An attempt to define where the South of England starts and ends will produce varying responses. For the purposes of this website the “political south” is made up of the three English regions of the South West, South East and East.
Labour’s electoral position in the south is stark: at the 2010 general election there was almost a wipe-out of Labour seats in southern England. In the preceding year’s European elections, Labour managed to secure enough votes to elect just two MEPs, one each in the South East and Eastern regions. Labour failed to elect a single MEP in the south west, where the party performs poorly in all but a few urban pockets. Labour’s position in local government has also been on the wane, with over eight million southern voters living in local authority areas that do not elect a single Labour councillor.
But despite this, Labour does exist in the South. Constituency parties meet; activists run campaigns; Labour councillors serve local communities; and the South’s ten Labour MPs provide a distinctive voice in Parliament.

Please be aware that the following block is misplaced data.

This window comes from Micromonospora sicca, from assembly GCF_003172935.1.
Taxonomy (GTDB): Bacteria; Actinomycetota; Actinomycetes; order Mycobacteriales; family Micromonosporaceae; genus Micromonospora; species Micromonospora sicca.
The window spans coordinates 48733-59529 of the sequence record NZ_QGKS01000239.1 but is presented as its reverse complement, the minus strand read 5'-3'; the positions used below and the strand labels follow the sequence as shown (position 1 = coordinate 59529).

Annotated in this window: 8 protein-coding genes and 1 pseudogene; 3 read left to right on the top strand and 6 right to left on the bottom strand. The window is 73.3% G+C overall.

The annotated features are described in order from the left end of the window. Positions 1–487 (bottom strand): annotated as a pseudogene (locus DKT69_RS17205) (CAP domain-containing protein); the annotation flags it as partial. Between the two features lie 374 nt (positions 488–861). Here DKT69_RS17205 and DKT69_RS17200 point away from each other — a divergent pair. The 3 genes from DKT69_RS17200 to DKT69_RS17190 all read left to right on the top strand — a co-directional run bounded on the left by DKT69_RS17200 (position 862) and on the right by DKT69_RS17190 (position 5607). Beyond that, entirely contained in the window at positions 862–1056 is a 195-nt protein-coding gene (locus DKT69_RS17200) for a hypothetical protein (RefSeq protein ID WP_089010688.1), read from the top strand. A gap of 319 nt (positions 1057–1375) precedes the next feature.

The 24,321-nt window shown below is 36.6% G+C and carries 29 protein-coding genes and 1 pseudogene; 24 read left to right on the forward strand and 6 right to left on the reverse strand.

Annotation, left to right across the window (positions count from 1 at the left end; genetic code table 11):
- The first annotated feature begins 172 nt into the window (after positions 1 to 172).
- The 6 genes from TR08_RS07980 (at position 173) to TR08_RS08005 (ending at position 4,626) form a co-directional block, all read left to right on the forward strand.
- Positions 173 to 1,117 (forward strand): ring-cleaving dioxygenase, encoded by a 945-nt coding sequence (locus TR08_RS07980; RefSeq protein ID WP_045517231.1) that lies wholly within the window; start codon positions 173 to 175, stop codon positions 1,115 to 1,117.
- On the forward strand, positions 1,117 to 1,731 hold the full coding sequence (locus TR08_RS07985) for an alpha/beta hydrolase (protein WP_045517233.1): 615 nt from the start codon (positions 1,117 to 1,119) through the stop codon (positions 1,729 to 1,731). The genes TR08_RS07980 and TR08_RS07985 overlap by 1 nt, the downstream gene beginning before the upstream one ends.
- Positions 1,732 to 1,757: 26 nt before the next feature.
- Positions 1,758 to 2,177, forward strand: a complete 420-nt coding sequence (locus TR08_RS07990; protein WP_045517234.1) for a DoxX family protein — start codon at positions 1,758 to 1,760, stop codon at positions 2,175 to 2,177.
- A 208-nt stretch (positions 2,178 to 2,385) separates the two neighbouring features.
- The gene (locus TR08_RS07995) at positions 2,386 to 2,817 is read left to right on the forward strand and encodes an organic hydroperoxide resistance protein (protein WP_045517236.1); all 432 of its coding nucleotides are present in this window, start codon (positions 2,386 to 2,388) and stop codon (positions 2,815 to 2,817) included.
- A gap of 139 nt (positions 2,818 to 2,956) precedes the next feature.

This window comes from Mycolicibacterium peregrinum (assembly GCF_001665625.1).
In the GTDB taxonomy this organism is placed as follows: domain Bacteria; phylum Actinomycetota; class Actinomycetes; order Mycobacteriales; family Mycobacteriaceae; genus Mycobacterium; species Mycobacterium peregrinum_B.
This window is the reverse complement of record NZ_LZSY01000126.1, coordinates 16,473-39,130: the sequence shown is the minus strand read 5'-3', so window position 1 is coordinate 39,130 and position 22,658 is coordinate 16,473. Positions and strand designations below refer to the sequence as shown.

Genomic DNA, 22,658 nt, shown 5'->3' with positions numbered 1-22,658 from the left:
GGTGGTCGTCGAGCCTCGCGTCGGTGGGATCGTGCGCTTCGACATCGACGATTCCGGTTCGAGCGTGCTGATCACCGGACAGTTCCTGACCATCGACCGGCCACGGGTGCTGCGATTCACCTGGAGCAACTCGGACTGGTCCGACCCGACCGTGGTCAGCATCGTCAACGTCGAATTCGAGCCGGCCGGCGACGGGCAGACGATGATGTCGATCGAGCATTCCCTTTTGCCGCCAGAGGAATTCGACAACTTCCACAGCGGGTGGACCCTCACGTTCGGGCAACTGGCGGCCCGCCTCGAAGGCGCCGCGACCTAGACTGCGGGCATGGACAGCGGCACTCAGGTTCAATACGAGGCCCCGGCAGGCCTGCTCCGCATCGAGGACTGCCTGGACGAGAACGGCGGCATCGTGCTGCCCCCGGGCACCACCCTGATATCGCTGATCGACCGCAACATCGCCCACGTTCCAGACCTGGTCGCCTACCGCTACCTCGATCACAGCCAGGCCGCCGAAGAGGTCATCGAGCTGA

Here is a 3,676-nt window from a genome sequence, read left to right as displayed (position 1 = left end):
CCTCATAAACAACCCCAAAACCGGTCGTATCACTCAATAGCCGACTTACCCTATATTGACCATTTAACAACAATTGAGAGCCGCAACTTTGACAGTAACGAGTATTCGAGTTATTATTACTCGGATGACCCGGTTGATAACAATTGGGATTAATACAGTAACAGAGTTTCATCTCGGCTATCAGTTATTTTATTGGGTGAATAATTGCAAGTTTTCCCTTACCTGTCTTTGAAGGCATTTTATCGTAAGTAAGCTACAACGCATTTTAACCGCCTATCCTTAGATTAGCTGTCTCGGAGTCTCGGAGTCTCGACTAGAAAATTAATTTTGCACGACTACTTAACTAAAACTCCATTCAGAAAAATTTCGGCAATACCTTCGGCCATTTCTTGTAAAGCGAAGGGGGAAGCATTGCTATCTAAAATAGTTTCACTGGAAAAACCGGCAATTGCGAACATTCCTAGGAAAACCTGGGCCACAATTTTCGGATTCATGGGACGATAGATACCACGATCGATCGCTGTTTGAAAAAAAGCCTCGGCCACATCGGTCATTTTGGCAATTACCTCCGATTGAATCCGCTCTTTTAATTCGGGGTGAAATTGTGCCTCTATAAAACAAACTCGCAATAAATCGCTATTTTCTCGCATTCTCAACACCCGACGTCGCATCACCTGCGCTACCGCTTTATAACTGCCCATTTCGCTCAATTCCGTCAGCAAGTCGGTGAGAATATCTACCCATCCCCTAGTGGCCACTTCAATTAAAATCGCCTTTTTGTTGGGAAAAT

There are 197 constituencies in the political south. At the 2010 general election ten Labour MPs were returned in the south, 4 in the south west, 4 in the south east and 2 in the east of England.
Ben Bradshaw, MP for Exeter
John Denham, MP for Southampton Itchen
Kelvin Hopkins, MP for Luton North
Fiona MacTaggart MP for Slough
Kerry McCarthy, MP for Bristol East
Dawn Primarolo, MP for Bristol South
Alison Seabeck, MP for Plymouth Moor View
Gavin Shuker, MP for Luton South
Andrew Smith, MP for Oxford East
Alan Whitehead, MP for Southampton Test
Peter Skinner, MEP for South East England
Richard Howitt, MEP for Eastern England
The next European elections are in June 2014.
Labour Party South East region
Labour Party South West region
Labour Party Eastern region